The whole world witnessed in 2009 as American journalist Sarah Sahourd was placed in isolation in an Iranian prison for 410 days on charges of spying. She and two of her companions were taken hiking near a tourist spot in Northern Iraqi Kurdistan. The plights of political prisoners caught the attention worldwide.
The vast majority of those who have been in solitary confinement are not in the headlines. But Shourd is trying to change that. She has been a vocal opponent of solitary confinement and the mass incarceration system since her 2010 release.
Shourd says, “I lost my freedom, human rights, and everything I cared about. I didn’t know when it would come back to me.” “I cannot forget that it’s happening all around me in my country. It is impossible to look away.
The BOX is her play. It runs at The Big Top July 27,-29. The play demonstrates the humanity and cruelty of those who are in solitary confinement. After visiting and talking with solitary prisoners, she wrote the play. She learned how they survived and their lives after being released.
She says that solitary confinement is a metaphor for the whole prison system. It prevents people from making better choices. “It’s important that people know that solitary confinement has been internationally recognized as torture. It is punishment, isolation, targeting people, and telling them that they are not worth anything.
Should claims that solitary confinement is not effective in rehabilitation for incarcerated persons, and it causes harm to those who are subject to it.
She says, “You can picture–people get angry, depressed, panic.” People with mental illness go into solitary and decompensate. Many people are released back onto the streets after being treated so cruelly and inhumanely. It is contrary to everything we as a society want, and I hope that [the play] will make people question the whole system that allowed solitary to exist in the first instance.”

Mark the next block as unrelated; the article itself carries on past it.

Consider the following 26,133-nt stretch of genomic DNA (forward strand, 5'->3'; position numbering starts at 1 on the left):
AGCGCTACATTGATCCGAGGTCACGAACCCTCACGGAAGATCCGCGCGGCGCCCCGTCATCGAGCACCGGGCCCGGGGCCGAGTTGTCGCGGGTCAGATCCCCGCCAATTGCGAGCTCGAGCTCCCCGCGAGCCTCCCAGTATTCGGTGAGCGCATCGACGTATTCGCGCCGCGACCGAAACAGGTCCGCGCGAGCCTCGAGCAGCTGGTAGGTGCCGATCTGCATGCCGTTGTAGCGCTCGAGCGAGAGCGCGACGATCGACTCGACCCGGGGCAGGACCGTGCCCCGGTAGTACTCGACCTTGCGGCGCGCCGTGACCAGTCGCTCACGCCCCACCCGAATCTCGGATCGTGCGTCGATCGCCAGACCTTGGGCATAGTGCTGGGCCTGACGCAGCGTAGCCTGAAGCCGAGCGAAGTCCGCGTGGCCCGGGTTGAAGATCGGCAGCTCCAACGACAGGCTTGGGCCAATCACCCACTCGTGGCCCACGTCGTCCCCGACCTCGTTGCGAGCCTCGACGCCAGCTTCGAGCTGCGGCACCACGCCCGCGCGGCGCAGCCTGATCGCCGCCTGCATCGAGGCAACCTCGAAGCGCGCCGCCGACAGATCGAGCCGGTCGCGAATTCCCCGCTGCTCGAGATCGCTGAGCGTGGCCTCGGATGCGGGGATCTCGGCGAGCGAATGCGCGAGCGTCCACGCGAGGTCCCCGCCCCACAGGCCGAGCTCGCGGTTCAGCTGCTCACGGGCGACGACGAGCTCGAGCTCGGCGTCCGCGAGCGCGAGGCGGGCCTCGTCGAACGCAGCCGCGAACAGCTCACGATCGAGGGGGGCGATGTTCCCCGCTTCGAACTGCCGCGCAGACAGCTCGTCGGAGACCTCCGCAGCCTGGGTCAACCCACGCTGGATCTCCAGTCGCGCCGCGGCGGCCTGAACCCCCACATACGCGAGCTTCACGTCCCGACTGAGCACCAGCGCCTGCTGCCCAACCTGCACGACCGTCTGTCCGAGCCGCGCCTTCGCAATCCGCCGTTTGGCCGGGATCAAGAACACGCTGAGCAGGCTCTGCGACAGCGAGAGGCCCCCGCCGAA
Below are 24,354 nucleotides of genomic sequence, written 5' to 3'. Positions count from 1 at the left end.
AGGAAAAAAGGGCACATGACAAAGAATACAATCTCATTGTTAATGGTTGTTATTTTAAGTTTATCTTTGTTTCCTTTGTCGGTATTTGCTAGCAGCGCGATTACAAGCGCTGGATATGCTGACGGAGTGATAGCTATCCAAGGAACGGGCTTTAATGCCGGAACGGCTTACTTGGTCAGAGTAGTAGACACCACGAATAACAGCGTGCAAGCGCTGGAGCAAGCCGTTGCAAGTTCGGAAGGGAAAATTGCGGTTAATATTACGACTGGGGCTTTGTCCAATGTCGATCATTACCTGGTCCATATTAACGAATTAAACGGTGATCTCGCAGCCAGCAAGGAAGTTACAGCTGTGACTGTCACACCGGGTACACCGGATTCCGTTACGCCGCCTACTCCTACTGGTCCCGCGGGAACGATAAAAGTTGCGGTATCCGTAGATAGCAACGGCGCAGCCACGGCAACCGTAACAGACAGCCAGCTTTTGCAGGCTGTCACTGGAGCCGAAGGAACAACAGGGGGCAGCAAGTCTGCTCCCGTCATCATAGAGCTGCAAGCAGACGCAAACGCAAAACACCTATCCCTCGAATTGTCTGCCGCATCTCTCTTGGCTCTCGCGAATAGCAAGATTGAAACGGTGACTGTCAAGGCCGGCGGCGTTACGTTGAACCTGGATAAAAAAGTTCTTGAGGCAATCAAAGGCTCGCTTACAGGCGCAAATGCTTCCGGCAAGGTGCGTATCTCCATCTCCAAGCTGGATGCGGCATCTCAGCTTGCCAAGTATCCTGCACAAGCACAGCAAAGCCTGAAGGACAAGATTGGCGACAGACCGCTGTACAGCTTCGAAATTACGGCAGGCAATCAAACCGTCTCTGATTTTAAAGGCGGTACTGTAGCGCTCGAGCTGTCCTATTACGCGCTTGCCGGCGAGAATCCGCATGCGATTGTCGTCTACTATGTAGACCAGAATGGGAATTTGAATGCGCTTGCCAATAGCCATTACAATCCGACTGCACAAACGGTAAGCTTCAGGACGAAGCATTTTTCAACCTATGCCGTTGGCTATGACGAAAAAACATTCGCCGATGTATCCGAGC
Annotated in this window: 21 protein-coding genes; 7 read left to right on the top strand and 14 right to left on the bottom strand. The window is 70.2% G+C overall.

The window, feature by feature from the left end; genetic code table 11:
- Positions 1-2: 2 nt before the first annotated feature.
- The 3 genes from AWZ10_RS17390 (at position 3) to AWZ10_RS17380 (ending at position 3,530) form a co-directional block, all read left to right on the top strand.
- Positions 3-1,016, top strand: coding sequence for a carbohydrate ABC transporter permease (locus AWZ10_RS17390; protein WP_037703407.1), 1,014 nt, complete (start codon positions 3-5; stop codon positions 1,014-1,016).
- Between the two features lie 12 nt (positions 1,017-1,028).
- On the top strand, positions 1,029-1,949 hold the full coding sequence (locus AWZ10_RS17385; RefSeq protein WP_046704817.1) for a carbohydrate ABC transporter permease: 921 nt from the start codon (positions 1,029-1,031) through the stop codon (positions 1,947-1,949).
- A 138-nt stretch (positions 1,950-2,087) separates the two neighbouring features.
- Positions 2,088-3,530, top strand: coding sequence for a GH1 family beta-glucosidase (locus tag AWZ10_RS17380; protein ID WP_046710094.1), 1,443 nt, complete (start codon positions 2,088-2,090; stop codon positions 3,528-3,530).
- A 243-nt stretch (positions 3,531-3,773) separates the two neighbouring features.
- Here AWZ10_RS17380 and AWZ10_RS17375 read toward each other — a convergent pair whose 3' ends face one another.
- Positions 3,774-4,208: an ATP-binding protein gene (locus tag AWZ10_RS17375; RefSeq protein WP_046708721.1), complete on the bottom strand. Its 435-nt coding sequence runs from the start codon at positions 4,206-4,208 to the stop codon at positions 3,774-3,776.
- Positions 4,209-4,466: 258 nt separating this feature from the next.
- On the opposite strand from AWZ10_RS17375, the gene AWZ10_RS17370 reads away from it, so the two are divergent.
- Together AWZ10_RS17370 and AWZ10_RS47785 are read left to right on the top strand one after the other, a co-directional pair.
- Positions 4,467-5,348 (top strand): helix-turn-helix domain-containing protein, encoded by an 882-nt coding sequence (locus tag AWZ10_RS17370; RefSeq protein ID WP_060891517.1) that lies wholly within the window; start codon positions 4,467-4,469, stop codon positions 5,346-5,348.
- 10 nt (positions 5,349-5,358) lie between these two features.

The play centers on the 2013 California prisoner-hunger strike. This was part of an international groundswell of activism that saw the state end indeterminate solitary confinement. The play’s characters are based upon the actual prisoners that Shourd met and wrote to. The performance ends with a “healing round,” in which the audience is freed from the potentially triggering and intense content to focus on new ideas and solutions.
Shourd says, “We try to find the balance between showing the horrors of this practice and showing the humanity of those who are subject to it.” We want people to leave the theatre with an emotional connection to these characters.
She says that part of her work has been to learn antiracism. It’s impossible not to talk about the American prison system without confronting and examining racism. She is acutely aware of the ways her whiteness can serve to center herself, and how it could be detrimental to people of color who are disproportionately imprisoned in the U.S.
She says, “My role in the movement for ending solitary confinement” “The play is a collaboration of both current and formerly incarcerated survivors, which I am.” Playwrighting meant that I had to take extra steps to ensure the narrative was being told by many survivors, most of them people of color. Although I am the writer, I see myself more as a weaver, weaving these narratives together to create something that works onstage.
She hopes audiences will be able to understand the humanity and resourcefulness that people experience in isolation, and how they communicate with one another despite incredible obstacles.
“The most amazing thing about people is how they take care of one another inside. Shourd says that no matter what you do or how many obstacles you face, people will find a way around them. “Incarcerated people are more inventive and scrappy than any other group.”